Hold off celebrating until you see the proof from CMS

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James M. Berklan
James M. Berklan

Don't uncork the champagne just yet. That was my sentiment in August when a federal court ruled that the Centers for Medicare & Medicaid Services had come up short in its obligation to educate beneficiaries and providers about the historic Jimmo settlement.

It's also my view today.

Seeing is believing, and we haven't really seen anything yet from CMS.

In brief, the agency did a less-than-lackluster job of spreading word about what Jimmo means when it had its first chance after the 2013 settlement.

Because of that begrudging, error-riddled “effort,” thousands of therapy patients continue to this day to have therapy halted under the fictitious “improvement standard.” The origin of the policy that wiped out so much therapy isn't known. It just somehow became the practiced "law" of the land.

Who would dare think that policy could be formed and become so rock-solid without anything on paper to back it up? Simply coincidentally, the government's stubborn stance has saved it millions upon millions of dollars in reimbursements that haven't had to be paid.

That's untold hours of therapy for patients, and eons of work time not registered or compensated for. Patients, workers and providers all have gotten the short end of the stick — going back decades.

It's why patient and provider advocates were thrilled when the Jimmo settlement was reached about four years ago. CMS, however, has held one — just one — provider conference call in the years since to discuss the implications and field questions. SNF/LTC Open Door Forums are held monthly, for Pete's sake. Twelve times a year. So it's not like the feds misplaced the only slip of paper with the call-in access code on it. (Granted, maybe the Open Door Forums aren't the best example, given that one hasn't been held yet this year, ostensibly due to administration transition issues.)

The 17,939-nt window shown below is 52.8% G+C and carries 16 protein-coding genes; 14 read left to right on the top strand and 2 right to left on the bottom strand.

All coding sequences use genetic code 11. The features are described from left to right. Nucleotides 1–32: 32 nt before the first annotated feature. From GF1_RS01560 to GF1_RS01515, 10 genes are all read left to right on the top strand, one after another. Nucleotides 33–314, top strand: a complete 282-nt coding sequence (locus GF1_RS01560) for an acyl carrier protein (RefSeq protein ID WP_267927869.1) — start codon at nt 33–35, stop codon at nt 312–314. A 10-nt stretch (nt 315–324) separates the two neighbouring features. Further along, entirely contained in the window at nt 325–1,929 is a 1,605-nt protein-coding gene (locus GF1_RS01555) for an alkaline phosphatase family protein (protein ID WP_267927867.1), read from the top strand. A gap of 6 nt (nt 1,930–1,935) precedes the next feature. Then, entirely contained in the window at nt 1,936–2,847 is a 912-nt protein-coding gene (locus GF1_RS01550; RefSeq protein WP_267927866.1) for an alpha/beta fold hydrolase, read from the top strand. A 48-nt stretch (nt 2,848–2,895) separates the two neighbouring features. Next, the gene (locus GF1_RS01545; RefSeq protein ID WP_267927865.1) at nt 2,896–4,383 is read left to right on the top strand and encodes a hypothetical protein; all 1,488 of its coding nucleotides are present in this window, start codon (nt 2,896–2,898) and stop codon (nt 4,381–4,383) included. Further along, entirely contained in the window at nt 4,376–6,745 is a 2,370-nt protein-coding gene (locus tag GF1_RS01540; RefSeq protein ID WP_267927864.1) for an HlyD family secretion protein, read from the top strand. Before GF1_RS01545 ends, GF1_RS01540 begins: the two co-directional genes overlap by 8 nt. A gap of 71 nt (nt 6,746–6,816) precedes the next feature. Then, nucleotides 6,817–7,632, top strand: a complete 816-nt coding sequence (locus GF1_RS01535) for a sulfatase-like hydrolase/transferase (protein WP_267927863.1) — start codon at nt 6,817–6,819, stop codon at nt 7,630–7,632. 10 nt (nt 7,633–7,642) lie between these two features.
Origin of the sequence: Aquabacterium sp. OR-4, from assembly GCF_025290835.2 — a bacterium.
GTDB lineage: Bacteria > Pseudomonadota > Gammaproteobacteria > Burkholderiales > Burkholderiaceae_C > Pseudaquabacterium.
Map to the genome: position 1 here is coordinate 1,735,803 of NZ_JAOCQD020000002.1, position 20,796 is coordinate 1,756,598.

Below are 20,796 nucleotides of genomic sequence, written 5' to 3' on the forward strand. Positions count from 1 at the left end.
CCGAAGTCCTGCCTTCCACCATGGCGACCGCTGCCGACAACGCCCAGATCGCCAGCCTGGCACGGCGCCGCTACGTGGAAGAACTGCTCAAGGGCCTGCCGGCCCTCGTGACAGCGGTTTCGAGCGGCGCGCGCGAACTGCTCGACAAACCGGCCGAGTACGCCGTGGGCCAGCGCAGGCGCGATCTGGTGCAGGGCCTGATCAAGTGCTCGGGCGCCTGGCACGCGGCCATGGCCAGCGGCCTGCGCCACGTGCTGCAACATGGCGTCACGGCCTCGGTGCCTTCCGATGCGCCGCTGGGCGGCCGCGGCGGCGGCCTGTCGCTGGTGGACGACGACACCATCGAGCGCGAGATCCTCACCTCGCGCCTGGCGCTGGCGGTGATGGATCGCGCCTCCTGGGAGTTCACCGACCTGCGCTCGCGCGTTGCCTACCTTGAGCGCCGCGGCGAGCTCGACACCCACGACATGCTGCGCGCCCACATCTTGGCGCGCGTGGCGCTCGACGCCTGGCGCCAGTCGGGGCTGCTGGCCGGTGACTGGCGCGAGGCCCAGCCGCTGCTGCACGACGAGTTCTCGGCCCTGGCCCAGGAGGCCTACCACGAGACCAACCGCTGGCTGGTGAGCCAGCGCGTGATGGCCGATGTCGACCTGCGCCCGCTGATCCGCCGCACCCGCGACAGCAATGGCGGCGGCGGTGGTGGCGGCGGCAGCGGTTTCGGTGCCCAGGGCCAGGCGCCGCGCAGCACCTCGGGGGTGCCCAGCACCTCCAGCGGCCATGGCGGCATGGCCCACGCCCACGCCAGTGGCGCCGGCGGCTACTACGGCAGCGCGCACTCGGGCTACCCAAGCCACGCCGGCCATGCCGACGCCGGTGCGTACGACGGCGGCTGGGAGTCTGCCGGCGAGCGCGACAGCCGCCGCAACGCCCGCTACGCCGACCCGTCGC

The point is, if there were willing teachers, there certainly have been willing “students” to soak up crucial Jimmo information. Instead, federal regulators have basically hibernated and refused to play ball.

Now, a new agreement has been approved. But it still sounds a bit iffy. It mandates that another conference call must be held. As if one will be enough. (Remember: There are more than 15,000 certified nursing homes in the country, and that's not counting various other therapy providers. Most still should have questions about what's allowed and what's not.)

The good part of the new plan is that the Department of Health and Human Services must create a new website about the Jimmo settlement, complete with information about handling claims. In an addition of her own, U.S. District Court Chief Judge Christina Reiss also ruled that the new website must clearly state that improvement is not a necessity to receive Medicare therapy coverage. (HHS was allowed to propose its own corrective actions — I am not making this up.) Judge Reiss' other addition was the extra conference call. If that doesn't give you an idea of the bad faith effort HHS has put forth on Jimmo, I don't know what will.

Judith Stein, whose group represented Jimmo in its lawsuit, issued a statement with optimistic overtones after the latest court decision Feb. 1. I haven't talked to Stein since then, but the word “should” pops out of her statement. She used it twice in close succession, as in things should get better.

She, too, seems to be reserving final judgment. That could come Sept. 4, the date by which Reiss said the new plan must be in place. (Before that, HHS has until Wednesday, Feb. 15, to file any formal objection to Reiss' two extra stipulations.)

Sept. 4 is Labor Day, which means many people will be off work, gathering at picnics or other festive gatherings. It could be a time for some extra cork-poppings this year.

We'll see.

Follow James M. Berklan @JimBerklan.

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McKnight's Daily Editors' Notes features commentary on the latest in long-term care news and issues. Entries are written by Editorial Director John O'Connor, Editor James M. Berklan, Senior Editor Elizabeth Newman and Staff Writer Emily Mongan.

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